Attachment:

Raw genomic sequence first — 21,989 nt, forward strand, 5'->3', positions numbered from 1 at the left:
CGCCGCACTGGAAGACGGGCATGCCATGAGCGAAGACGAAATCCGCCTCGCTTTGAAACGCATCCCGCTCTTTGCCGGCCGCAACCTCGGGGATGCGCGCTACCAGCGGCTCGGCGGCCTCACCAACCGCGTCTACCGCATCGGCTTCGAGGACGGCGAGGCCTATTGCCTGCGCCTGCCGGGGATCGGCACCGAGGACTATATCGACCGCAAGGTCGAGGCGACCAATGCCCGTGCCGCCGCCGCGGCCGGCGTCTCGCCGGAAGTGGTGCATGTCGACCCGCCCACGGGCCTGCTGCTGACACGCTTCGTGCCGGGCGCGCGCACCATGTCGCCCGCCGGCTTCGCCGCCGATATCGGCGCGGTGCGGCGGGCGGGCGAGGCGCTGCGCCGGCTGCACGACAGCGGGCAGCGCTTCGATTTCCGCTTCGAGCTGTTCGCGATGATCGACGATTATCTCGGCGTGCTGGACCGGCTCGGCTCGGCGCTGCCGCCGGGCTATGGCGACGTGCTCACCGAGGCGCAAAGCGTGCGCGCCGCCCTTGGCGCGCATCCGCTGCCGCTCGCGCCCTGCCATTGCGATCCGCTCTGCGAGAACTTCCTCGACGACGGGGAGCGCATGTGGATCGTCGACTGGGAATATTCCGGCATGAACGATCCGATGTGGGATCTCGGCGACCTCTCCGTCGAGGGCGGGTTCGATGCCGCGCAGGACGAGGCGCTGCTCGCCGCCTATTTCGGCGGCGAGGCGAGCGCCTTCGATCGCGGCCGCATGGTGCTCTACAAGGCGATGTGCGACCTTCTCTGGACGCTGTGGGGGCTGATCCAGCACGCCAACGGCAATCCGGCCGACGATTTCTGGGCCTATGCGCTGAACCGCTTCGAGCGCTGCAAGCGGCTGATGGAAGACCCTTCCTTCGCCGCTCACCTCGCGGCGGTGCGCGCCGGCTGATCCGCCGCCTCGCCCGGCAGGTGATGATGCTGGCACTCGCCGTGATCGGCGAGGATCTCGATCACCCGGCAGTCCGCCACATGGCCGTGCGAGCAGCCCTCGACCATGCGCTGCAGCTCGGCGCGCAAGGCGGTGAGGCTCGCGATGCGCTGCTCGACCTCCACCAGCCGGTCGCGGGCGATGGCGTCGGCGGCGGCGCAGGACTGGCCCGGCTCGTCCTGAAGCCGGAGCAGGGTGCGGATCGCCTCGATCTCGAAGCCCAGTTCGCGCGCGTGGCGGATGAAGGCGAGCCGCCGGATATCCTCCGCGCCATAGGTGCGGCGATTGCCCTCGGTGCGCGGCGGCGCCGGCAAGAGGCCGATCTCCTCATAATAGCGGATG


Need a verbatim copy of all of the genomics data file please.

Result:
Raw genomic sequence first — 21,989 nt, forward strand, 5'->3', positions numbered from 1 at the left:
CGCCGCACTGGAAGACGGGCATGCCATGAGCGAAGACGAAATCCGCCTCGCTTTGAAACGCATCCCGCTCTTTGCCGGCCGCAACCTCGGGGATGCGCGCTACCAGCGGCTCGGCGGCCTCACCAACCGCGTCTACCGCATCGGCTTCGAGGACGGCGAGGCCTATTGCCTGCGCCTGCCGGGGATCGGCACCGAGGACTATATCGACCGCAAGGTCGAGGCGACCAATGCCCGTGCCGCCGCCGCGGCCGGCGTCTCGCCGGAAGTGGTGCATGTCGACCCGCCCACGGGCCTGCTGCTGACACGCTTCGTGCCGGGCGCGCGCACCATGTCGCCCGCCGGCTTCGCCGCCGATATCGGCGCGGTGCGGCGGGCGGGCGAGGCGCTGCGCCGGCTGCACGACAGCGGGCAGCGCTTCGATTTCCGCTTCGAGCTGTTCGCGATGATCGACGATTATCTCGGCGTGCTGGACCGGCTCGGCTCGGCGCTGCCGCCGGGCTATGGCGACGTGCTCACCGAGGCGCAAAGCGTGCGCGCCGCCCTTGGCGCGCATCCGCTGCCGCTCGCGCCCTGCCATTGCGATCCGCTCTGCGAGAACTTCCTCGACGACGGGGAGCGCATGTGGATCGTCGACTGGGAATATTCCGGCATGAACGATCCGATGTGGGATCTCGGCGACCTCTCCGTCGAGGGCGGGTTCGATGCCGCGCAGGACGAGGCGCTGCTCGCCGCCTATTTCGGCGGCGAGGCGAGCGCCTTCGATCGCGGCCGCATGGTGCTCTACAAGGCGATGTGCGACCTTCTCTGGACGCTGTGGGGGCTGATCCAGCACGCCAACGGCAATCCGGCCGACGATTTCTGGGCCTATGCGCTGAACCGCTTCGAGCGCTGCAAGCGGCTGATGGAAGACCCTTCCTTCGCCGCTCACCTCGCGGCGGTGCGCGCCGGCTGATCCGCCGCCTCGCCCGGCAGGTGATGATGCTGGCACTCGCCGTGATCGGCGAGGATCTCGATCACCCGGCAGTCCGCCACATGGCCGTGCGAGCAGCCCTCGACCATGCGCTGCAGCTCGGCGCGCAAGGCGGTGAGGCTCGCGATGCGCTGCTCGACCTCCACCAGCCGGTCGCGGGCGATGGCGTCGGCGGCGGCGCAGGACTGGCCCGGCTCGTCCTGAAGCCGGAGCAGGGTGCGGATCGCCTCGATCTCGAAGCCCAGTTCGCGCGCGTGGCGGATGAAGGCGAGCCGCCGGATATCCTCCGCGCCATAGGTGCGGCGATTGCCCTCGGTGCGCGGCGGCGCCGGCAAGAGGCCGATCTCCTCATAATAGCGGATG